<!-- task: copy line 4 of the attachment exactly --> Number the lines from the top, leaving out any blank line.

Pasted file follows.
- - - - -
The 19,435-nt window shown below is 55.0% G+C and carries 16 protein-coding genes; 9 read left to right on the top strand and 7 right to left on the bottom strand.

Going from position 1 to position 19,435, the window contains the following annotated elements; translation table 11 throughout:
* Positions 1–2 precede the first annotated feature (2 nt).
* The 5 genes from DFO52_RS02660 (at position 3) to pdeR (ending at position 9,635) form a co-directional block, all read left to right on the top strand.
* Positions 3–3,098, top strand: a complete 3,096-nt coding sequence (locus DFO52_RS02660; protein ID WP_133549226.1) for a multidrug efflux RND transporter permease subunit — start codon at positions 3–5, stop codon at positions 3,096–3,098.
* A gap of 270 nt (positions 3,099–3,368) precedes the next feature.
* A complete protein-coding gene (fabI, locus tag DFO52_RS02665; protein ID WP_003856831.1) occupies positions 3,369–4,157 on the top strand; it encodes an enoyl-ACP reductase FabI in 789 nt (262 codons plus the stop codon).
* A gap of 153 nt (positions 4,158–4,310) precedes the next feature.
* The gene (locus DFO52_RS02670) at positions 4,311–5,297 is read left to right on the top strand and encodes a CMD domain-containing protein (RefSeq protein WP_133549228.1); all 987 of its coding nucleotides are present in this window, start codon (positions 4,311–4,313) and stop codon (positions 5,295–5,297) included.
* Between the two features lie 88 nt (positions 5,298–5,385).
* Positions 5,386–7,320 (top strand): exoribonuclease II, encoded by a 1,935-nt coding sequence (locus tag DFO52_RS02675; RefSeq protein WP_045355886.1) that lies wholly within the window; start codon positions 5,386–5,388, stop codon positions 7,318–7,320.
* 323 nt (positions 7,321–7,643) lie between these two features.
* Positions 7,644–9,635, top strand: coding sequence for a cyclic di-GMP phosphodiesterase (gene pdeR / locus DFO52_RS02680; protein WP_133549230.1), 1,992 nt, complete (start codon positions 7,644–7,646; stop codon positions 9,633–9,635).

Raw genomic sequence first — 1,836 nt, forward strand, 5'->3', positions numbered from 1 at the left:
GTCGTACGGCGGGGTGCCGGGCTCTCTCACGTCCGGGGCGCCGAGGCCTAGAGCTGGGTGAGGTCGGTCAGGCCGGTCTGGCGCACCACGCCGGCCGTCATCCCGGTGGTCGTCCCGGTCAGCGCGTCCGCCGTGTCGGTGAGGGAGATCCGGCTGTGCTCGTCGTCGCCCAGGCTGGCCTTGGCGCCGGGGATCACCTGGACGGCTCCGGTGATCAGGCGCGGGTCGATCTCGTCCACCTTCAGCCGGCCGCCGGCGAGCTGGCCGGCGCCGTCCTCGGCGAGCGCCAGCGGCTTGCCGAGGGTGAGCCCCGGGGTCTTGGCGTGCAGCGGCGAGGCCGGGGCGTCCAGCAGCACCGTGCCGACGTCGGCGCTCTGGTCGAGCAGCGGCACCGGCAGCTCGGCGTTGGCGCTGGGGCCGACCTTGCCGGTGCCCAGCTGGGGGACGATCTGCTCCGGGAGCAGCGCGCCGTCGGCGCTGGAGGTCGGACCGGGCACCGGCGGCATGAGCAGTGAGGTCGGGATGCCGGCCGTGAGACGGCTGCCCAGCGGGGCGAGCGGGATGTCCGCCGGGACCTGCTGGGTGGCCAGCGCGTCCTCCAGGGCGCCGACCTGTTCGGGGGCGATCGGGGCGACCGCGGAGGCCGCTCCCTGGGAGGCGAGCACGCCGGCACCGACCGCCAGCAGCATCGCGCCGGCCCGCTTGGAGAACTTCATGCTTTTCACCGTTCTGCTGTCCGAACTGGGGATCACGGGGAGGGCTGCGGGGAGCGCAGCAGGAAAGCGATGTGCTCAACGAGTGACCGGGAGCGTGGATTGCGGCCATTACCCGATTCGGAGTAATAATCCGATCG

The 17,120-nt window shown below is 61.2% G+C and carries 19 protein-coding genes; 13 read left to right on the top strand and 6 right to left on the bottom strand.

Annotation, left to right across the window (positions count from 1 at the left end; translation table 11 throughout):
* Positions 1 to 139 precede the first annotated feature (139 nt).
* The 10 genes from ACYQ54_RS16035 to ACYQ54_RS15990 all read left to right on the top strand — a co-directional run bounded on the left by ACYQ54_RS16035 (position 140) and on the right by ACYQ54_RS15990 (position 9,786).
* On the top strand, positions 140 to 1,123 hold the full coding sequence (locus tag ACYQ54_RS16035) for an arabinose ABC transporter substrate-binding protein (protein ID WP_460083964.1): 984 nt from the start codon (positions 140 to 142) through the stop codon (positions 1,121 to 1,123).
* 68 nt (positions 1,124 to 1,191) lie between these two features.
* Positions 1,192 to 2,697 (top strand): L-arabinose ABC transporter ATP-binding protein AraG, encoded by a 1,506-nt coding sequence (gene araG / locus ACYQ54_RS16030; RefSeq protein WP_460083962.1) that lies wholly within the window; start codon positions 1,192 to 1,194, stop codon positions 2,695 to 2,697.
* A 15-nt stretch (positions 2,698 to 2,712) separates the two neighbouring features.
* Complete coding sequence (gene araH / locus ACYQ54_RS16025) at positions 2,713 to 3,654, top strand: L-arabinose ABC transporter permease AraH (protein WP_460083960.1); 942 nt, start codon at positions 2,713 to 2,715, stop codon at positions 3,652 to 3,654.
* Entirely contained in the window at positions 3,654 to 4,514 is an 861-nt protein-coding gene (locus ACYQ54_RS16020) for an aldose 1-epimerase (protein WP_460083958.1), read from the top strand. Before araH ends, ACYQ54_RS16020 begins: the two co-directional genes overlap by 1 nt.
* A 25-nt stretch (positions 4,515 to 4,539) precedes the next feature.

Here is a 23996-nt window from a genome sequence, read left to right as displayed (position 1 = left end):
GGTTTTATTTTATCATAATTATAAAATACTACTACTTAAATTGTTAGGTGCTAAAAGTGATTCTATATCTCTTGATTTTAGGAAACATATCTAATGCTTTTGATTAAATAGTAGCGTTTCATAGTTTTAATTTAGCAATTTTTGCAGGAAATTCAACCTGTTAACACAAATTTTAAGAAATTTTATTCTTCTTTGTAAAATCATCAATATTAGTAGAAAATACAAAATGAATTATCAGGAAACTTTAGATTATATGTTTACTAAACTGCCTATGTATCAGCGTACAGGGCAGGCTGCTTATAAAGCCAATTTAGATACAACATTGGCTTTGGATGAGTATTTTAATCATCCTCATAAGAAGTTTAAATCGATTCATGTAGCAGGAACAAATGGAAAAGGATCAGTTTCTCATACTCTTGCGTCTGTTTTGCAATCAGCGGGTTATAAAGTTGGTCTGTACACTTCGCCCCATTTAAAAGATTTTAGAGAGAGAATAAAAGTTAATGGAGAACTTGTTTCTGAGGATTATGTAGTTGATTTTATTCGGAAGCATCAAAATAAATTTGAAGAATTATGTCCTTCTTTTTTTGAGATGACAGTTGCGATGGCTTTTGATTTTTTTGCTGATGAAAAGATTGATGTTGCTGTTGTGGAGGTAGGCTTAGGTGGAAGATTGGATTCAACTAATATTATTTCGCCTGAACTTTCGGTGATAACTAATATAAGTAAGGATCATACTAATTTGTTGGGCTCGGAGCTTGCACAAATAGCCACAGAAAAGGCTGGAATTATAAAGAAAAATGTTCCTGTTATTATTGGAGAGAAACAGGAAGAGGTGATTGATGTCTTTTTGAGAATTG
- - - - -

* The 5 genes from DFO52_RS02660 (at position 3) to pdeR (ending at position 9,635) form a co-directional block, all read left to right on the top strand.